By Isabella Jain
London, United Kingdom
Following the recent chaos at petrol station forecourts and concerns over empty supermarket shelves, the U.K. government has proposed policies to solve the HGV (Heavy Goods Vehicles) driver crisis. There are widespread fears that the national, acute shortage of drivers could significantly disrupt the country in the lead up to Christmas. How did this problem arise, and most importantly, what is the plan of action of the U.K. government?
‘Logistics UK’, a trade body, informed ministers that the U.K. has a shortage of 90,000 HGV drivers: pre-pandemic, the figure was estimated to exceed 60,000 drivers. According to the Road Haulage Association (RHA), the number is even higher at 100,000. With the consequent disruption of supply chains, the retail and manufacturing industries—heavily dependent on the transportation of goods via heavy goods vehicles—have suffered greatly.
The HGV driver crisis is not unique to Britain. In Poland, there was a shortage of more than 120,000 drivers last year, whilst in Germany, this figure was between 45,000 and 60,000, so why has the U.K. been disproportionately impacted? Brexit has been a popular response to this question. When the U.K. was part of the E.U. single market, there was a large pool of labour and a flexibility for drivers, meaning a near sufficient workforce to meet demand. The enforcement of strict immigration rules means this is no longer the case. Industries, including fruit-picking, have also faced labour shortages due to the post-Brexit conversion in rules, draining them of E.U. workers.
The recognition of other contributing factors to the shortage of drivers is vital; the pandemic and underlying systemic problems serve large roles in the issue. The pandemic has played a crucial part in worsening the situation, instigating a substantial backlog in HGV driver tests. This delay has proved a hindrance, increasing the difficulty to employ new drivers into the field to fill in the gaps. The restriction on travel and the shutdown of parts of the economy, due to COVID-19, meant many European drivers returned home faced with the absence of work. Companies have noticed a meagre number have returned since, an occurrence also attributed to low wages.
Within the industry, issues, including low pay, have been conveniently avoided by policymakers for far too long. HGV drivers tempted by the appealing wages in the rest of Europe have responded by leaving Britain. According to Salary Expert, the average salary for a truck driver in the U.K. is around £30,000 (around $40,800 USD), whereas in Germany, the equivalent job offers 41,000 euros (around $47,400 USD), demonstrating a striking difference.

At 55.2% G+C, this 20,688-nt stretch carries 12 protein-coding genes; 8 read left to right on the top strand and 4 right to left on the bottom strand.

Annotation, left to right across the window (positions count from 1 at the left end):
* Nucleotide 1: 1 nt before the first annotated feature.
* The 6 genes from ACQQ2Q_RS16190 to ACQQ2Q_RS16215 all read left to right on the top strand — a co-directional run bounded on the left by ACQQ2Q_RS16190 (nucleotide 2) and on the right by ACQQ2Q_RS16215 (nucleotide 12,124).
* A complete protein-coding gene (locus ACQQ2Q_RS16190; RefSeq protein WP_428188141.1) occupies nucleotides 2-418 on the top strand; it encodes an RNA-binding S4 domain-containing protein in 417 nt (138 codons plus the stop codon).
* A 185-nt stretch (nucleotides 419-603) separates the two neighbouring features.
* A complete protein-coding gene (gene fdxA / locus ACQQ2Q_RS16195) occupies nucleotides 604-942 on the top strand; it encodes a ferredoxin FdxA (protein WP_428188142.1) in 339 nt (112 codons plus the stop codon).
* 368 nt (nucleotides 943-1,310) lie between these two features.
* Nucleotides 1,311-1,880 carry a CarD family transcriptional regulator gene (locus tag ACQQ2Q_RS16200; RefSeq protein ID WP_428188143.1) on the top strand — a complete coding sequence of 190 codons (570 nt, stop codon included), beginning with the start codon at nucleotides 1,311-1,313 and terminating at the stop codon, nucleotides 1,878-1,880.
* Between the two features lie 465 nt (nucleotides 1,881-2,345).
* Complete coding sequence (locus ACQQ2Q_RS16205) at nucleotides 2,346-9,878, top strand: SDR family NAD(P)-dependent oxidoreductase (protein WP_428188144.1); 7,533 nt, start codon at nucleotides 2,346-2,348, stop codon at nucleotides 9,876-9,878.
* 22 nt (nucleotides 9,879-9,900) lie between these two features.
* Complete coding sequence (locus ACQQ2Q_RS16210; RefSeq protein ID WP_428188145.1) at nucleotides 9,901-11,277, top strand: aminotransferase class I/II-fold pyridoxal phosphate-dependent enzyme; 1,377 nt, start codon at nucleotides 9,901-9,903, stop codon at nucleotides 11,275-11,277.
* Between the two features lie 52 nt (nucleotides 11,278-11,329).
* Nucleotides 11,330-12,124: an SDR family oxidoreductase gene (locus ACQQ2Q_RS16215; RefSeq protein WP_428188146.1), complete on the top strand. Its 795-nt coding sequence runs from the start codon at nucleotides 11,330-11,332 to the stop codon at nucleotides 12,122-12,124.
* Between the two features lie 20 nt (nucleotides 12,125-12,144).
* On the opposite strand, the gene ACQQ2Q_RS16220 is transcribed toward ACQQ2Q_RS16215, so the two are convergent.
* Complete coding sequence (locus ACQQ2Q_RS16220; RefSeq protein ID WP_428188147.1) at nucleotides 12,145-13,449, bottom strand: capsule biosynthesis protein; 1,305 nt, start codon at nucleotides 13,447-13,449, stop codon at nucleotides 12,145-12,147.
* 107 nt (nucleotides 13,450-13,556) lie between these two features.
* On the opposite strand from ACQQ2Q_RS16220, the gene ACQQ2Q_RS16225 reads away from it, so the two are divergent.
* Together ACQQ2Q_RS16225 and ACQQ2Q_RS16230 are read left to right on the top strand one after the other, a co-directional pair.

Until now, the government has been reluctant to address the issues of Brexit on the industry, with Grant Schapps, the Transport Secretary, previously stating, “we do have to stand on our own two feet as the United Kingdom.” Facing increasing pressure, the government has changed its tune with its proposed policies designed to ease the crisis, welcomed by many. To tackle the issue in the long-term and prevent a worsening of the shortage, solutions centre on investing in training U.K. workers. This will ensure labour supply is predominantly domestic rather than foreign. The Department of Education is set to invest up to £10 million, aiming to create “skills boot camps” to instruct a maximum of 3,000 new HGV drivers. Furthermore, the dispatch of 1million letters to all U.K. drivers who hold an HGV driver licence intends to encourage them to get back behind the steering wheel. To get a grip of the current chaos as of now, the government is granting temporary visas, valid until December 24th, for 5,000 foreign HGV drivers. This should result in an easing of strain on the supply chain before the Christmas rush. Still, obstacles remain: the U.K. Prime Minister Boris Johnson has admitted that at present, only 127 drivers from the EU are ready to work under the government’s new visa scheme.
The looming threat of stock shortages and rising prices continues to worry many as the Christmas season approaches. Although the U.K. infrastructure of the HGV driver industry cannot improve overnight, small steps taken by the U.K. government aim to secure the security of supply chains contingent on HGV drivers and prevent a future recurrence of similar events.